“Only by going alone in silence, without baggage, can one truly get into the heart of the wilderness. All other travel is mere dust and hotels and baggage and chatter.”
– John Muir
The wild places are where we found the heart of humanity. Man was not born of the city, but rather of woods, and plains, and mountains. We expect so much from our modern life that it’s easy to overlook the simple pleasures of walking through the woods or tending your own garden.
As children, we knew the woods just up the street to be wilderness. We played in those trees, rummaged through the low underbrush, and identified insects, reptiles, and amphibians best we could. As we grow older, we stray off the sidewalk less and less.
This isn’t universal. In fact, there is a push for reentering nature the likes of which probably haven’t been seen since the sixties. People are in need of more wilderness if merely to combat that rampant modernization.
So it’s important to be outside. To forest bathe, or sit under the stars. Away from light pollution, and outside of walls. It’s where we found our heart once, and it can show us the way again.
I didn’t know him. I wasn’t familiar with his work, nor did I know I should be.
I first became aware of James A. Michener during a Twitter Q & A session with another author, discussing Thurber’s The 13 Clocks. Neil Gaiman had said that James Thurber’s book for children was quite possibly his favorite, and was then asked what would be second.
His response was Michener’s Poland. Being Polish myself, I looked this up straight away. Poland is a sweeping novel, spanning 700 pages. And despite my browsings at the library and used book stores, I’ve yet to come across a copy. (I did find it on Amazon, obviously, but I’ve not made the purchase.)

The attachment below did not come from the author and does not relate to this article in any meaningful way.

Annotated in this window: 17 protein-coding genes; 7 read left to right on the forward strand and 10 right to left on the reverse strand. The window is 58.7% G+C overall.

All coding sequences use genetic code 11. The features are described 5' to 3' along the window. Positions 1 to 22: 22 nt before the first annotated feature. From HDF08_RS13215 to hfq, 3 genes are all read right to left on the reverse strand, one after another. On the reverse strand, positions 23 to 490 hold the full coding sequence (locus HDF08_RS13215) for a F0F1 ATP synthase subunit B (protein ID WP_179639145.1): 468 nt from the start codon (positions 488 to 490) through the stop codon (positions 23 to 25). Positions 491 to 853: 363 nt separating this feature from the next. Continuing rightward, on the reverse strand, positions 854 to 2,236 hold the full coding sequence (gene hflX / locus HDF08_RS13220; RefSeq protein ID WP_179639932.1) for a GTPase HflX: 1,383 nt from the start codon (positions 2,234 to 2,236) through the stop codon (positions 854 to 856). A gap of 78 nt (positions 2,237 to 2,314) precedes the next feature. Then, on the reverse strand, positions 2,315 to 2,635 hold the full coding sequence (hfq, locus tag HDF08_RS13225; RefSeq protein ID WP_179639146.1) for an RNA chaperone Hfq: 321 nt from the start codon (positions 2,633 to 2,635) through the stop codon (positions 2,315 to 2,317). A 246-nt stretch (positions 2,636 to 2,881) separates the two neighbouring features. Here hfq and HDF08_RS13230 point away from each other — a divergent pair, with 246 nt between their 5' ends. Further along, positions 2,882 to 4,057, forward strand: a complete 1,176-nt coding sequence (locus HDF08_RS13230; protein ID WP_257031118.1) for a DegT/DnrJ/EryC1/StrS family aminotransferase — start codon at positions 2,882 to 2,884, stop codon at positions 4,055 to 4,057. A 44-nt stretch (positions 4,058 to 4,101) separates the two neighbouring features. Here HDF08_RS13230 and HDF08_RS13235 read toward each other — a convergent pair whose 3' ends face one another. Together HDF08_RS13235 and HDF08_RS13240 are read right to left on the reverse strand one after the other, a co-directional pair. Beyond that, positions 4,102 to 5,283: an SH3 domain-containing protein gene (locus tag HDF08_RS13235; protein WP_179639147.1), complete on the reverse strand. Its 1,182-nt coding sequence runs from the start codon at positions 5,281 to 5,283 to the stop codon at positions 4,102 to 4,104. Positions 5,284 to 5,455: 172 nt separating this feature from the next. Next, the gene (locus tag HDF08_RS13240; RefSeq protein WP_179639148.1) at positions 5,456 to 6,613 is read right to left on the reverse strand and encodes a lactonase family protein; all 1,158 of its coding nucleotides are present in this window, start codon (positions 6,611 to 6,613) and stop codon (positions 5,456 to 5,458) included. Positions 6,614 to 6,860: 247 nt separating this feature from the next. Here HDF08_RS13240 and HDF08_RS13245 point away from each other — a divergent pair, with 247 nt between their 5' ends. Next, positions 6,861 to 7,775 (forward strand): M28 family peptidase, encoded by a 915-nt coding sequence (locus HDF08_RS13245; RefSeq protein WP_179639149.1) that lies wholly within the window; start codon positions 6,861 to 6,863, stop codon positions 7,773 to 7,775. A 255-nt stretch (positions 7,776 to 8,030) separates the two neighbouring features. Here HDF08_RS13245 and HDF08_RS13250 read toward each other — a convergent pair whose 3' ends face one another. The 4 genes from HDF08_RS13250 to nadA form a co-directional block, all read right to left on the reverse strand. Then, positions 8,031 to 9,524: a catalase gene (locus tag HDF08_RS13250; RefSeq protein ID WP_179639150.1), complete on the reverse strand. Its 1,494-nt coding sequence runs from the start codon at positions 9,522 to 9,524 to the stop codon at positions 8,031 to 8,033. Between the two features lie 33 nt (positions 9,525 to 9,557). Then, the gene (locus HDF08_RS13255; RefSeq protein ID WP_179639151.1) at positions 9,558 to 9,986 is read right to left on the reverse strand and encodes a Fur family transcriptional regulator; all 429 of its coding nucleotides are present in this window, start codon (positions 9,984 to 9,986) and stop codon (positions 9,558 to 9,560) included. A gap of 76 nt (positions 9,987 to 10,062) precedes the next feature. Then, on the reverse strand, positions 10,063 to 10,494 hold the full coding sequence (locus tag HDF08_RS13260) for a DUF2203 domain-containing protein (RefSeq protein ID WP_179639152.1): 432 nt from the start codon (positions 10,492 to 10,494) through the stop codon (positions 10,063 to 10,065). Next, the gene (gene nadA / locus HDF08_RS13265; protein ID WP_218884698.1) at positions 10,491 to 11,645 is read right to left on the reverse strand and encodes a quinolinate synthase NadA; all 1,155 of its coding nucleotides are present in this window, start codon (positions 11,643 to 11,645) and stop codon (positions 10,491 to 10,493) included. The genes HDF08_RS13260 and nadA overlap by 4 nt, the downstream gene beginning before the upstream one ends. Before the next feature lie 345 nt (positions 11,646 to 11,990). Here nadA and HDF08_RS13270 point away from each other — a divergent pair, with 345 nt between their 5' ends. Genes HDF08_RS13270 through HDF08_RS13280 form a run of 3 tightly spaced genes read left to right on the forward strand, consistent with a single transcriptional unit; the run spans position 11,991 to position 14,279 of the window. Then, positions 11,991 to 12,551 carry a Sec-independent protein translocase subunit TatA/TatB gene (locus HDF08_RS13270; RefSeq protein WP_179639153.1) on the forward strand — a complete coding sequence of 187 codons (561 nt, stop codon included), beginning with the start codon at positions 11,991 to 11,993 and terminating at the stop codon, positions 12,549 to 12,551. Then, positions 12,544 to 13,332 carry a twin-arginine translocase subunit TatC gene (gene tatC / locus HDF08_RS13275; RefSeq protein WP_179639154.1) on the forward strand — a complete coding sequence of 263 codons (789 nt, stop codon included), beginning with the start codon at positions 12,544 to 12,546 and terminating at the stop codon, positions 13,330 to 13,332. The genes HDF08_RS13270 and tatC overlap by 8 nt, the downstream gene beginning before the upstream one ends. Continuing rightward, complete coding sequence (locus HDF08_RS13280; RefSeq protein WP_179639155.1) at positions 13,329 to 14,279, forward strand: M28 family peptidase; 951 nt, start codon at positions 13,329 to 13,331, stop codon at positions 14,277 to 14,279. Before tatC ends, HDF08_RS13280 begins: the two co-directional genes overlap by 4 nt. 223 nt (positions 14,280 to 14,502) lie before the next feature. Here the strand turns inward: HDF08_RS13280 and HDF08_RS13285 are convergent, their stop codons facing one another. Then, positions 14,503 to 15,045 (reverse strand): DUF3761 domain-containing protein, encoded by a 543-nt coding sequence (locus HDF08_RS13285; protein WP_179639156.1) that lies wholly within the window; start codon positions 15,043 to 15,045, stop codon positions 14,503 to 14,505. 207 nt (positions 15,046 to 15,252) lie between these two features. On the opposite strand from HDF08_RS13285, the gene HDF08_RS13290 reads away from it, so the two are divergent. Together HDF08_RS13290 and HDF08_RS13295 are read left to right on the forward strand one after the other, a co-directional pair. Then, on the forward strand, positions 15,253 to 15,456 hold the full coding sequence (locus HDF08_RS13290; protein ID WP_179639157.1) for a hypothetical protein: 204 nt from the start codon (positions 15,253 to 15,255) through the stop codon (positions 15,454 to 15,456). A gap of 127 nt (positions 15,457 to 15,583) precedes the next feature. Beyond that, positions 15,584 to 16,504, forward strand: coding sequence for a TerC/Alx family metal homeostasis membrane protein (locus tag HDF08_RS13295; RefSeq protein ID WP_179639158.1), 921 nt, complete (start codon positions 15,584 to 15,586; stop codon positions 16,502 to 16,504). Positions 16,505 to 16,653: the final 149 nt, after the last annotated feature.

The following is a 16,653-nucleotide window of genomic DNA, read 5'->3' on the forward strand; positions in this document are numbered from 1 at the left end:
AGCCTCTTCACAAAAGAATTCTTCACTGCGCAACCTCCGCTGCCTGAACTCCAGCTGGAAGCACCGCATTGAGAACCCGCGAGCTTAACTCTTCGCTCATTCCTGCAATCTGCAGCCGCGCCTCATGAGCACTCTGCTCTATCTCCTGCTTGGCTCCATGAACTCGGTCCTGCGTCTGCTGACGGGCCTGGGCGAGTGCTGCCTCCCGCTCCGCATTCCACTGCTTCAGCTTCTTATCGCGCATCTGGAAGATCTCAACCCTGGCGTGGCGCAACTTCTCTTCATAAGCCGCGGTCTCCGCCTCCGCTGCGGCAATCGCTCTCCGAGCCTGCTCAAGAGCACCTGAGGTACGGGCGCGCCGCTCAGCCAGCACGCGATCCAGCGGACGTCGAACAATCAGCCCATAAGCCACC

As I’ve been reading Wild, Cheryl Strayed’s account of traversing sections of the Pacific Crest Trail on a three-month through-hike, she mentioned both her mother’s love of Michener novels, as well as reading The Novel on her trek, one of Michener’s books. Again I’m amazed at the interconnectedness of it all – that I can go so long without a hint of one author, only to have him pop up in two very interesting places.
As a preparation, I’ve purchased Alaska on Audible, another of Michener’s epic tales. At 57 hours, I’m sure that I’ll be listening to this for quite some time.
Another week has come to an end, and before you know it the first month of 2020 will be over. New Year not so new anymore? I understand. But here’s what I’ve come across this week.
Reading: Wild by Cheryl Strayed. I’m about half-way through, so it should get wrapped up, maybe this weekend. There’s a familiarity I feel when reading this. I’ve only done one solo hike – the Wicklow Way just south of Dublin – and that was mostly accidental. Much like how Strayed went from concept to hike in, I believe, six months. Becoming found by getting lost is a concept I think many, perhaps all of us are familiar with.